or Connect
Styleforum › Forums › Men's Style › Classic Menswear › Fabrics for a black suit for summer/Central America
New Posts  All Forums:Forum Nav:

Fabrics for a black suit for summer/Central America

post #1 of 11
Thread Starter 

In Central America, weddings & funerals both require black suits.  I'd be grateful for input from the Forum: how do you construct the ultimate black suit for a humid/tropical climate?  What fabrics do you recommend for the suit?  

post #2 of 11
A silk and linen blend of around 50/50 composition (maybe from Loro Piana or Dormeuil), unlined trousers, half line the jacket. Cotton and linen shirt and a cotton and linen or silk and linen tie.
post #3 of 11
Thread Starter 

Thanks, Mr Reeves!

Any thoughts on fresco wool?  Some of what I've read suggests that's the best way to go.

"Half-line the jacket"--I've seen some suggestions of leaving the jacket unlined, but that sounded more than a little bold.  What do you recommend for the lining? Bemberg?

post #4 of 11

Why do you consider unlined bold? The fact is that lining material is tightly woven and therefore much less breathable than whichever tropical fabric you select for the shell.

post #5 of 11
Thread Starter 
Hmm. Perhaps lack of personal experience! Can't deny that it sounds logical for Central America, although I don't remember noticing it.

If you had to line a suit for a tropical climate, what would you recommend?
post #6 of 11

Supposedly ermazine is cooler than Bemberg. I never noticed a difference. 

 

I read once somewhere that linen was historically used (apparently that where the word "lining" comes from?). NO idea if this is true or myth. It would certainly be a lot cooler than any lining fabric used today (although i'm not sure if you could find a tailor who could do this).

 

And just FYI, lining is not supposed to be "noticed." It's on the inside, like people wouldn't notice what color boxers or undershirt youre wearing.

post #7 of 11
Thread Starter 

Well, I have to say, you've really got me thinking.  I've never owned a suit w/o a lining, and I suppose I just assumed that a suit w/o a lining by definition would be too casual for a wedding or a funeral.  But it's certainly a logical idea, and weddings in Managua (90 degrees/stifling humidity + social custom that the jacket will actually be on for most of the night) make it an appealing idea as well.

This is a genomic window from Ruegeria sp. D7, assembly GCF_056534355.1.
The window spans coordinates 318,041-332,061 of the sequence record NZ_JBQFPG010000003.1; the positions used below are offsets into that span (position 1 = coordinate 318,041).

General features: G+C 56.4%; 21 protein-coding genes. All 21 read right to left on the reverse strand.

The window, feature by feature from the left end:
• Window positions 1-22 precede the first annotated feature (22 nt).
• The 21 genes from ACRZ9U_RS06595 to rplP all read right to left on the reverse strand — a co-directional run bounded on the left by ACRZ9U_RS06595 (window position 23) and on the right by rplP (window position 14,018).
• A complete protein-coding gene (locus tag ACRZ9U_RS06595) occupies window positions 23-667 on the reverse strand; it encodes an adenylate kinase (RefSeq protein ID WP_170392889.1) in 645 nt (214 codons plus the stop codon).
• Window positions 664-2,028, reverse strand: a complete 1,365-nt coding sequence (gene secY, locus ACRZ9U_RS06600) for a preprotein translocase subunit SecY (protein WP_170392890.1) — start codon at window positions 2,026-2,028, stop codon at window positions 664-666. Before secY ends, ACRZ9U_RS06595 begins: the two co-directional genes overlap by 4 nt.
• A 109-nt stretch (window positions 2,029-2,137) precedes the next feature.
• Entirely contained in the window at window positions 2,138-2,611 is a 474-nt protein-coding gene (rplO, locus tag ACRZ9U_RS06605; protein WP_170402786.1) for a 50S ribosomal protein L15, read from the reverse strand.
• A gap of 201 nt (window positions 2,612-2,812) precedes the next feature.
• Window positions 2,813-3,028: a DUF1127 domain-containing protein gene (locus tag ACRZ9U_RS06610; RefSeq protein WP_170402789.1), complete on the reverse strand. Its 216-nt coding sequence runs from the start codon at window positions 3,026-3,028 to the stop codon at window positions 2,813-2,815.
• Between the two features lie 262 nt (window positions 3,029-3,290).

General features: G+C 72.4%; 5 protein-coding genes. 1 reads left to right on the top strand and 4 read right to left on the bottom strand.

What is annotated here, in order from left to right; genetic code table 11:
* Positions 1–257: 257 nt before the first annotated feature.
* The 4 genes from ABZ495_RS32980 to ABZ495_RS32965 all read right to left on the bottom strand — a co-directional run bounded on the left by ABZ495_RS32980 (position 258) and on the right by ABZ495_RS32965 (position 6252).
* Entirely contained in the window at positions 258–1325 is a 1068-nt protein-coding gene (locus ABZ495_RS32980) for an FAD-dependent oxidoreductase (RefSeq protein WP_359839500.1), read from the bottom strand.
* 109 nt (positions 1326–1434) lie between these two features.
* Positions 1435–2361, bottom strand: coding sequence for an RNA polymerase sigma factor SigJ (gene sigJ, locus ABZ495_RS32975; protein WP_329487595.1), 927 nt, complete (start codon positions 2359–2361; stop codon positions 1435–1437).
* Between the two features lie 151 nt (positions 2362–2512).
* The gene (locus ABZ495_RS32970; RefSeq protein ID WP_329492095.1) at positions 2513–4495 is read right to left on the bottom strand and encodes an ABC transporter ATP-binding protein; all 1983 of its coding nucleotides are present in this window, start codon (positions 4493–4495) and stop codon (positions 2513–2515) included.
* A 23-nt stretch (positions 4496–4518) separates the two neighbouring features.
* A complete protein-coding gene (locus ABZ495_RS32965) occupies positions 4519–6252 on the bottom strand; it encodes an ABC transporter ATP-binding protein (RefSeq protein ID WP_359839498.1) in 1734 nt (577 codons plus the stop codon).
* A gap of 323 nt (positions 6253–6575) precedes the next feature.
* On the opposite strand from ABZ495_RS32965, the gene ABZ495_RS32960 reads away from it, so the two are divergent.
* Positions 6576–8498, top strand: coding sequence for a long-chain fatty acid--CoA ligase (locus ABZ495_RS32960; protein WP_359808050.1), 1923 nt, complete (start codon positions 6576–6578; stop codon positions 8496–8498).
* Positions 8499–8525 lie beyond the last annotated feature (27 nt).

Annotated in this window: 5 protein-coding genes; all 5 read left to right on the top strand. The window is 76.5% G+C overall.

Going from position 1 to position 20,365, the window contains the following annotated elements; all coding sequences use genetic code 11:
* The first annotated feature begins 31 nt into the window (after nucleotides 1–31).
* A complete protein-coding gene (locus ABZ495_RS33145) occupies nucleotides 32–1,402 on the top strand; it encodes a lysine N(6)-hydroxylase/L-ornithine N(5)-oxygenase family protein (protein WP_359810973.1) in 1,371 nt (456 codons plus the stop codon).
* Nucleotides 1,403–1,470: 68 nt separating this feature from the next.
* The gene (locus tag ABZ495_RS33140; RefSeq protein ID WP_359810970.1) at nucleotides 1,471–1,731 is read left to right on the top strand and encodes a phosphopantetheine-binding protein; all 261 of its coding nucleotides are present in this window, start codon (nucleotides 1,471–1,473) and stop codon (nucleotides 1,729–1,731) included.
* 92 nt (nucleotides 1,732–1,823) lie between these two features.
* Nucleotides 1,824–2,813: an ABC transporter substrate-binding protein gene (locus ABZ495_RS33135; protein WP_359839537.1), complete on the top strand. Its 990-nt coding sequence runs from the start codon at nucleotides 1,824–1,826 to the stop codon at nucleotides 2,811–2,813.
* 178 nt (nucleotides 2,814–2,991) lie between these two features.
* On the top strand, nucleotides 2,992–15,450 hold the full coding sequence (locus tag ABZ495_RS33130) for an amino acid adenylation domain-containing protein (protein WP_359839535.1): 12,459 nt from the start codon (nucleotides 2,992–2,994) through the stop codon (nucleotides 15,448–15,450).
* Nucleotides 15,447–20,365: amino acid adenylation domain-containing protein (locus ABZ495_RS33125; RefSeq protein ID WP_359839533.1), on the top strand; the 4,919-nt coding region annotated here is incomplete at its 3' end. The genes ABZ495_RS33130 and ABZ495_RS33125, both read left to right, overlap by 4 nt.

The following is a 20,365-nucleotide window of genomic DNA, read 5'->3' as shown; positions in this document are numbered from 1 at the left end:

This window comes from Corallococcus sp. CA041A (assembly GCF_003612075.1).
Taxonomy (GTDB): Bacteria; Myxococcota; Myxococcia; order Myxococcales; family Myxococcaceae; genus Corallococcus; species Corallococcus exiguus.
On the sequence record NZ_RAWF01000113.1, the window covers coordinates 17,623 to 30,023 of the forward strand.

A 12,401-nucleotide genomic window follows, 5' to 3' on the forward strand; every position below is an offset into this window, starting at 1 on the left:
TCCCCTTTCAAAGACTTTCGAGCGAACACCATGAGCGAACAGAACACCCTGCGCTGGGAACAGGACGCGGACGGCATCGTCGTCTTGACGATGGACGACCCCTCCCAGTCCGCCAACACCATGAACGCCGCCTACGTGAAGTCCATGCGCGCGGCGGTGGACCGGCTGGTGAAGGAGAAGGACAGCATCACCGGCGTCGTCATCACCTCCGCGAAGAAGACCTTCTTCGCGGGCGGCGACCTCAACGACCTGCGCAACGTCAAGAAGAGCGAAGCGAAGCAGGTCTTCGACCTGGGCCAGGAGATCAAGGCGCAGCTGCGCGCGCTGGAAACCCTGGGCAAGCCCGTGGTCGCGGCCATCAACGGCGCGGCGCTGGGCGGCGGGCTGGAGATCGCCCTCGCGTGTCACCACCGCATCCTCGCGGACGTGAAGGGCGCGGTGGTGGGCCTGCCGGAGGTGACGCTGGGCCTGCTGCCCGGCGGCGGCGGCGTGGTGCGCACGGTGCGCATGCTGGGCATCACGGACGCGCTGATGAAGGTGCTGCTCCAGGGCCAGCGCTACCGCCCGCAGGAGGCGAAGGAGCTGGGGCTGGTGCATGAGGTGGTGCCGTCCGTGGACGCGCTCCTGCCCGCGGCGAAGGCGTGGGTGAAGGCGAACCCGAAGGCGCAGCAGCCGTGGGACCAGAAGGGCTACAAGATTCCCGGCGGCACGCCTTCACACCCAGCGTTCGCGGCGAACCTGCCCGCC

Any preferences for the jacket fabric itself?  I'm looking up the references suggested Mr Reeves re: silk/linen blend (Loro Piana/Dormeuil).

 

Thanks again for your suggestions. :)

post #8 of 11

Silk/linen is good. So is wool/linen. Keep the percentage of linen under control if you don't want too much wrinkling. Fresco would be ideal if you want to stick to 100% wool. "Tropical" wool comes in all grades, so you'd want to be careful if that's where you're going.

 

And no, lining has nothing to do with formality. I believe traditionally suits were made half-lined. In your case, I would say definitely half-lined or less: having a tightly woven layer of lining defeats the purpose of a summer fabric. And, as always, humidity is more of a killer than heat, so breathability ranks just above heat conductance in the fabric selection criteria.

post #9 of 11
Quote:
Originally Posted by GrenfellHunt View Post

Thanks, Mr Reeves!
Any thoughts on fresco wool?  Some of what I've read suggests that's the best way to go.
"Half-line the jacket"--I've seen some suggestions of leaving the jacket unlined, but that sounded more than a little bold.  What do you recommend for the lining? Bemberg?

Being half lined will make no real difference to the look of the suit, you can still style it formally and sharp or go more louche and softer looking with the tailoring. Fresco is well liked online and I am liking it a lot more (I did an MTO run of fresco suits at the start of the summer) but I do not think it cuts it in the same way as silk/linen or wool/linen blends. Having said that theres not much around in black in silk linen blends right now as we are in fall/winter season.

Minnis Fresco quality 104335 is probably the way to go, Id say half line it, but the lining you use should be black and the tailor should use a dark canvas so that lining or canvas doesn't show through.
post #10 of 11
You would use a dark charcoal cloth.
post #11 of 11
Thread Starter 

Guys, thank you for your input on this.

I can't find a link on-line to Minnis Fresco quality 104335, so I'm not clear on the advantages and disadvantages.

It's been easier to find info on Loro Piano Tasmanian, Summer Tasmanian, and Loro Piano Super 120s/130s.  I presume that Summer Tasmanian is the logical choice, but it's not clear to me that the differences are really very great.

New Posts  All Forums:Forum Nav:
  Return Home
  Back to Forum: Classic Menswear
Styleforum › Forums › Men's Style › Classic Menswear › Fabrics for a black suit for summer/Central America